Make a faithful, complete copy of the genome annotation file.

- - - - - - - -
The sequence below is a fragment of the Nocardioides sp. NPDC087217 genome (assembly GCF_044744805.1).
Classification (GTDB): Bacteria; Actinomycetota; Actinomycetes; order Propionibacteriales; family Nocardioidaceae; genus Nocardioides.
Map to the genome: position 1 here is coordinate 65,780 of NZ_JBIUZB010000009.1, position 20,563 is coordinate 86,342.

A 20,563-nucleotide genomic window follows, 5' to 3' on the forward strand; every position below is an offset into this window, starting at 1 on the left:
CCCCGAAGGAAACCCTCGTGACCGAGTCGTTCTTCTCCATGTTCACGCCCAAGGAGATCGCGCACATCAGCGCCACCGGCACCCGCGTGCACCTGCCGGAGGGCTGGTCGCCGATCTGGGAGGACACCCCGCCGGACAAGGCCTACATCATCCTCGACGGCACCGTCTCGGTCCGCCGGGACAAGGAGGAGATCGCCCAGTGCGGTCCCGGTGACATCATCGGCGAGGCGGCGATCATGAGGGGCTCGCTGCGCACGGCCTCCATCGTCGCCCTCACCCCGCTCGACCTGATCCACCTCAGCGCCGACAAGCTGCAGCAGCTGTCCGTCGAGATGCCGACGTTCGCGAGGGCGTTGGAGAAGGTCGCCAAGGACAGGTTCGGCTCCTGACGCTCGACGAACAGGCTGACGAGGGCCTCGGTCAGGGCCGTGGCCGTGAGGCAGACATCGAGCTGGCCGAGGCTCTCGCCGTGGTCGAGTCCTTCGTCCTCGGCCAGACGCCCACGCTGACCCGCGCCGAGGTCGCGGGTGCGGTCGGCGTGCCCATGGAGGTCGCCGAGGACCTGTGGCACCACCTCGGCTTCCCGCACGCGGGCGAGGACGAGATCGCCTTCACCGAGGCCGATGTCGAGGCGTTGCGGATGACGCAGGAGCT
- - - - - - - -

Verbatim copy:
The sequence below is a fragment of the Nocardioides sp. NPDC087217 genome (assembly GCF_044744805.1).
Classification (GTDB): Bacteria; Actinomycetota; Actinomycetes; order Propionibacteriales; family Nocardioidaceae; genus Nocardioides.
Map to the genome: position 1 here is coordinate 65,780 of NZ_JBIUZB010000009.1, position 20,563 is coordinate 86,342.

A 20,563-nucleotide genomic window follows, 5' to 3' on the forward strand; every position below is an offset into this window, starting at 1 on the left:
CCCCGAAGGAAACCCTCGTGACCGAGTCGTTCTTCTCCATGTTCACGCCCAAGGAGATCGCGCACATCAGCGCCACCGGCACCCGCGTGCACCTGCCGGAGGGCTGGTCGCCGATCTGGGAGGACACCCCGCCGGACAAGGCCTACATCATCCTCGACGGCACCGTCTCGGTCCGCCGGGACAAGGAGGAGATCGCCCAGTGCGGTCCCGGTGACATCATCGGCGAGGCGGCGATCATGAGGGGCTCGCTGCGCACGGCCTCCATCGTCGCCCTCACCCCGCTCGACCTGATCCACCTCAGCGCCGACAAGCTGCAGCAGCTGTCCGTCGAGATGCCGACGTTCGCGAGGGCGTTGGAGAAGGTCGCCAAGGACAGGTTCGGCTCCTGACGCTCGACGAACAGGCTGACGAGGGCCTCGGTCAGGGCCGTGGCCGTGAGGCAGACATCGAGCTGGCCGAGGCTCTCGCCGTGGTCGAGTCCTTCGTCCTCGGCCAGACGCCCACGCTGACCCGCGCCGAGGTCGCGGGTGCGGTCGGCGTGCCCATGGAGGTCGCCGAGGACCTGTGGCACCACCTCGGCTTCCCGCACGCGGGCGAGGACGAGATCGCCTTCACCGAGGCCGATGTCGAGGCGTTGCGGATGACGCAGGAGCT